A senior ITN journalist told an inquest yesterday of the last telephone conversation he had with veteran war reporter Terry Lloyd before he was killed in Iraq.
Head of news gathering Jonathan Munro said he had received a call mid-morning on March 21, 2003, the day before Mr Lloyd and his team were caught up in crossfire between US and Iraqi troops near the Shatt al Basra bridge.
He said Mr Lloyd and his team, working independently of military forces, had accepted an assignment to travel into Iraq from Kuwait to find out the feelings of Iraqi civilians about the conflict.
He told Oxfordshire assistant deputy coroner Andrew Walker on the second day of the inquest into 50-year-old Mr Lloyd's death: "We had a conversation in some detail about what information we had gathered so far and Terry's plans for the following few hours.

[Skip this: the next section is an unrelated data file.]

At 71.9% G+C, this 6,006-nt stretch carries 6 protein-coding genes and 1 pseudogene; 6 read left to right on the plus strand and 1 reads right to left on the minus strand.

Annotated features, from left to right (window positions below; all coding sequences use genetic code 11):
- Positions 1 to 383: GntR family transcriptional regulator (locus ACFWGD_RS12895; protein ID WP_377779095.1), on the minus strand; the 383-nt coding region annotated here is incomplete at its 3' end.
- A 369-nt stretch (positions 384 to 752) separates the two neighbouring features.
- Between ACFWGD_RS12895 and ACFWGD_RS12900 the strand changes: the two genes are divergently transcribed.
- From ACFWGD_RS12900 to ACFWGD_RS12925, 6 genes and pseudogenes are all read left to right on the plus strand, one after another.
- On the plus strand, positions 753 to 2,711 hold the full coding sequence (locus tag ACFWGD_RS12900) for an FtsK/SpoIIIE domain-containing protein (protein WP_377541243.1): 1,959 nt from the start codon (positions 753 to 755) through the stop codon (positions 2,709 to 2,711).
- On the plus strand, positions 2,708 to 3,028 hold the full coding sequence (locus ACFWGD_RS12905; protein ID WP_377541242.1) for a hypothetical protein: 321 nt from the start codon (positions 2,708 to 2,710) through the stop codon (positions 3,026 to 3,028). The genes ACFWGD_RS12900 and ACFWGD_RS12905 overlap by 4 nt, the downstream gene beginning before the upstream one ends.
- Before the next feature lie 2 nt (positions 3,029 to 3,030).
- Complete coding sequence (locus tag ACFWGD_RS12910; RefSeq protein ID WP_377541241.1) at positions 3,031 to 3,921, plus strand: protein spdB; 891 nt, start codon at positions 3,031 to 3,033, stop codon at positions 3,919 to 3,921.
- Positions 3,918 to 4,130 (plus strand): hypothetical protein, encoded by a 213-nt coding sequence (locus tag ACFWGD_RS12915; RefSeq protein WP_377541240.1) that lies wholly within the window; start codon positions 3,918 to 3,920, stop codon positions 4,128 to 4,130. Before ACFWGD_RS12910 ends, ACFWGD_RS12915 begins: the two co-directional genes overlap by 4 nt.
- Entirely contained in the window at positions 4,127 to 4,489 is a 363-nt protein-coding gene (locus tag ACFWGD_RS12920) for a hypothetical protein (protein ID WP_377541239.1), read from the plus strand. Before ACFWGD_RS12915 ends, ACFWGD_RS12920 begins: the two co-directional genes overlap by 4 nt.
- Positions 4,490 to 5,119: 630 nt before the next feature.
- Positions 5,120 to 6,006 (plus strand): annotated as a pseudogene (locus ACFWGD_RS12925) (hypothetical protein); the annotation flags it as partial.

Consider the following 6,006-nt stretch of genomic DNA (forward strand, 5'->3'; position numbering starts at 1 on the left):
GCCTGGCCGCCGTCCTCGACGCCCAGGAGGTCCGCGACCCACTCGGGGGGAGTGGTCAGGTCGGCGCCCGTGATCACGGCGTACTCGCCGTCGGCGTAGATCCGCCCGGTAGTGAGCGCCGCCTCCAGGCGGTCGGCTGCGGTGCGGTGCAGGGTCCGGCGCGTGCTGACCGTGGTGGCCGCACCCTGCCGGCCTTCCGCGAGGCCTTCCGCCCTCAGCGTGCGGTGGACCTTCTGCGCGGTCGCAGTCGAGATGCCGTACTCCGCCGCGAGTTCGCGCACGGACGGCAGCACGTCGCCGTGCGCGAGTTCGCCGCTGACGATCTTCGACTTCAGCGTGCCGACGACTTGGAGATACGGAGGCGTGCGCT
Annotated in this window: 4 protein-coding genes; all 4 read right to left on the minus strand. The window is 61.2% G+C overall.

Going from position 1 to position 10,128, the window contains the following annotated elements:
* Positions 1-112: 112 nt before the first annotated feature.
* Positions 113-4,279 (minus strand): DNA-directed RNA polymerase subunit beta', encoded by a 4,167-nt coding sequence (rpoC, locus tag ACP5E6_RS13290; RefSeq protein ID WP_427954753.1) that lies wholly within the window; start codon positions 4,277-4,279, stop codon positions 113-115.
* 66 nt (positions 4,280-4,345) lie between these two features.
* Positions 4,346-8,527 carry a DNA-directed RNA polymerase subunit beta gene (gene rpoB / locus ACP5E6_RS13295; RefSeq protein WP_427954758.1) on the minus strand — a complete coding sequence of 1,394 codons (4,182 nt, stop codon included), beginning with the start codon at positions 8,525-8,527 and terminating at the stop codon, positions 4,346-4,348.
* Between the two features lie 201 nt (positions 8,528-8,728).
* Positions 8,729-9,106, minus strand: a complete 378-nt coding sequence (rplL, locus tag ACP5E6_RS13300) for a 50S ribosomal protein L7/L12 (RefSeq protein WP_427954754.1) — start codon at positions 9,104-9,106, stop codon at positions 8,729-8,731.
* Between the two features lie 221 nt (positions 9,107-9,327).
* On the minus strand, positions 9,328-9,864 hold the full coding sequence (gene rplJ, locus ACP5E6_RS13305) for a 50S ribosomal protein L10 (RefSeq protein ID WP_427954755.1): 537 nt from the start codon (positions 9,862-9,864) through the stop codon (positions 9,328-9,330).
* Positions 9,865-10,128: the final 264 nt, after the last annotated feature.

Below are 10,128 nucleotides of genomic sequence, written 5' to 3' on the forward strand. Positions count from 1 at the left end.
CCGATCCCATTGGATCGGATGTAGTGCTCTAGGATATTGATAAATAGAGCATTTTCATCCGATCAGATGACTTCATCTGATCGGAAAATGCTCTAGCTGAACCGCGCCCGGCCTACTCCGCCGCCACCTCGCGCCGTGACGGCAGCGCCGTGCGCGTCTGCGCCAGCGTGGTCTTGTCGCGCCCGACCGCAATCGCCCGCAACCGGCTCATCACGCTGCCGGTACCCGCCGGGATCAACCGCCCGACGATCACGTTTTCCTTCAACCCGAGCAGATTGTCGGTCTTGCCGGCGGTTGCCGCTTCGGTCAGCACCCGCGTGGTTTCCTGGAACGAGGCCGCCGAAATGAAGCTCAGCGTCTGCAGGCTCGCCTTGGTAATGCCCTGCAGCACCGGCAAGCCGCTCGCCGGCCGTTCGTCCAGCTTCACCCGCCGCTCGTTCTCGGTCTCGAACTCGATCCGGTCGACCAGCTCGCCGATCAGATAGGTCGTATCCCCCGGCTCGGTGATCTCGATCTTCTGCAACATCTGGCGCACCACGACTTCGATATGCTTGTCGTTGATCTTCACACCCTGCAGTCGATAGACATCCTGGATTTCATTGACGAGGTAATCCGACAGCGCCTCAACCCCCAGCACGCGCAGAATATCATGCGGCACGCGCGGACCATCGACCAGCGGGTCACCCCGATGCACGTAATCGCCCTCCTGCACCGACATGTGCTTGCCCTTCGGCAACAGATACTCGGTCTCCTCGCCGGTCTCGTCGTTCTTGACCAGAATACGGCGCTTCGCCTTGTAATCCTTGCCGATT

"He described the journey across the border and check-points which he went through. He had gathered that there was an area north of the first checkpoint which was accessible to people who were waved through by the military."
He said Mr Lloyd had told him they had entered an area which had few civilians left in it and discovered a farmhouse which had been abandoned, where they had decided to spend the Thursday night.
Mr Munro said: "He described in some detail plans that they had for the next few hours ... that he, together with (Lebanese translator) Hussein Osman, would take one vehicle out from the farmhouse to do a reconnaissance of the immediate area to the north of the farmhouse further up the road towards Basra.
"He very deliberately did not take cameramen because he wanted to ensure it was a single vehicle and not a convoy."
The hearing continues.